New theory for "Boy in the Box"

May 21, 2008 8:30:16 PM PDT
It's about as cold as a cold case can be: the case of the boy in the box. The case has haunted Philadelphia for 51 years, the longest and most-investigated murder mystery in the city's history. Now a member of the Vidocq Society, a group of retired law enforcement detectives and other sleuths who specialize in unsolved crimes, has a new theory. It all began on this lonely dirt road 51 years ago. A young boy said to be 4 to 6 years old found nude in a cardboard box at an illegal dumping ground off Susquehanna near Verree Road in Philadelphia's Fox Chase section. Photos of the boy were widely distributed over the years throughout the country and he would ultimately be dubbed "America's unknown child". But despite it all, the case has never been solved. Now, world-renowned forensic artist Frank Bender thinks he knows why.

"I'm almost certain that they've been missing the boat because they've been showing a boy and he is a boy, but the boy, I believe, was dressed as a girl."

There are several reasons why Bender believes the boy was being raised as a girl. The medical examiner at the time noted that the boy's hair was hastily cut with strands still clinging to his torso. But Bender notes something else: his eyebrows looked like they were plucked. So Bender, who has an 85% clearance rate in helping authorities solve homicides, decided to draw a sketch. A sketch of what this child may have looked like if he was being raised as a girl. Bender is co-founder of the Vidocq Society. A book on his life's accomplishments has just been released by Random House. His colleagues say his theory is not out of the realm of possibilities. "I've been friends with frank for 30 years. Never discount his intuition and his inner sight," said Vidocq Society commissioner Bill Fleisher.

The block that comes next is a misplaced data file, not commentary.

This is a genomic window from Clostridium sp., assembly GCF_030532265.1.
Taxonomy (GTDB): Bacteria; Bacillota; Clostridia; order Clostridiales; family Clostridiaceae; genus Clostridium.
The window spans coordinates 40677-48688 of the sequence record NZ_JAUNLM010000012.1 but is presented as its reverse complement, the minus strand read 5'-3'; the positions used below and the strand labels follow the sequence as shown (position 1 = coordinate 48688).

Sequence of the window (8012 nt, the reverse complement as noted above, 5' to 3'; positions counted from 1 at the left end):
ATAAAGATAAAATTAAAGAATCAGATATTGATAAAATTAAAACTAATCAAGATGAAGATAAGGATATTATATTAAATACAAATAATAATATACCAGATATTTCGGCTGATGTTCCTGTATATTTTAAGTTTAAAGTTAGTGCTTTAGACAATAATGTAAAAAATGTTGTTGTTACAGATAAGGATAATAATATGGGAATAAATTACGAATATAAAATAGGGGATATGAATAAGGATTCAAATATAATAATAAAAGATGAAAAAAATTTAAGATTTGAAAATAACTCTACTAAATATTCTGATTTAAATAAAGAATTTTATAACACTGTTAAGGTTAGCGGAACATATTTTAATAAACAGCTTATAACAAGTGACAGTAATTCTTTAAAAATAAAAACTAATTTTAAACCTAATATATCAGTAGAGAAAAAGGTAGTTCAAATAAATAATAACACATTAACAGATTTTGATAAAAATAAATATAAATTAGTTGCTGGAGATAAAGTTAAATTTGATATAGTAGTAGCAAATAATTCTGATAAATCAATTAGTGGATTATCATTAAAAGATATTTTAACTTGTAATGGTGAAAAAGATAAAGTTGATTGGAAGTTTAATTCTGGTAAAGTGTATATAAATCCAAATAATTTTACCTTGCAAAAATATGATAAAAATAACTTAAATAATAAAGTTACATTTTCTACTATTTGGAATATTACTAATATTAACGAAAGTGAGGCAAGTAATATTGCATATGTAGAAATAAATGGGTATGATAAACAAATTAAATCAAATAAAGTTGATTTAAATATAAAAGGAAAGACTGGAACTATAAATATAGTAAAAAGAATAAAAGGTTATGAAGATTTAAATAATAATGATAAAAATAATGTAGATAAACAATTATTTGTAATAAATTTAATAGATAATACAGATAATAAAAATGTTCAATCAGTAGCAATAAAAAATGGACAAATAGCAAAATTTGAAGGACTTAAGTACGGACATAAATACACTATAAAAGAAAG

Bill Kelly, now retired, is one of the original investigators on the case. "I would not rule it out. I mean not even for a moment," he said.

Kelly said back in 1957 and 1958, renditions of the child as a girl by a West Coast artist were briefly published in newspaper accounts, but they produced no leads.

He thinks Bender's new rendition may be the clue they've been looking for:

"If he told me to get on the ledge and see if I could fly across the street, I would give it a shot. I would go flying down, but that's how much confidence i have in him, in his forensic knowledge."


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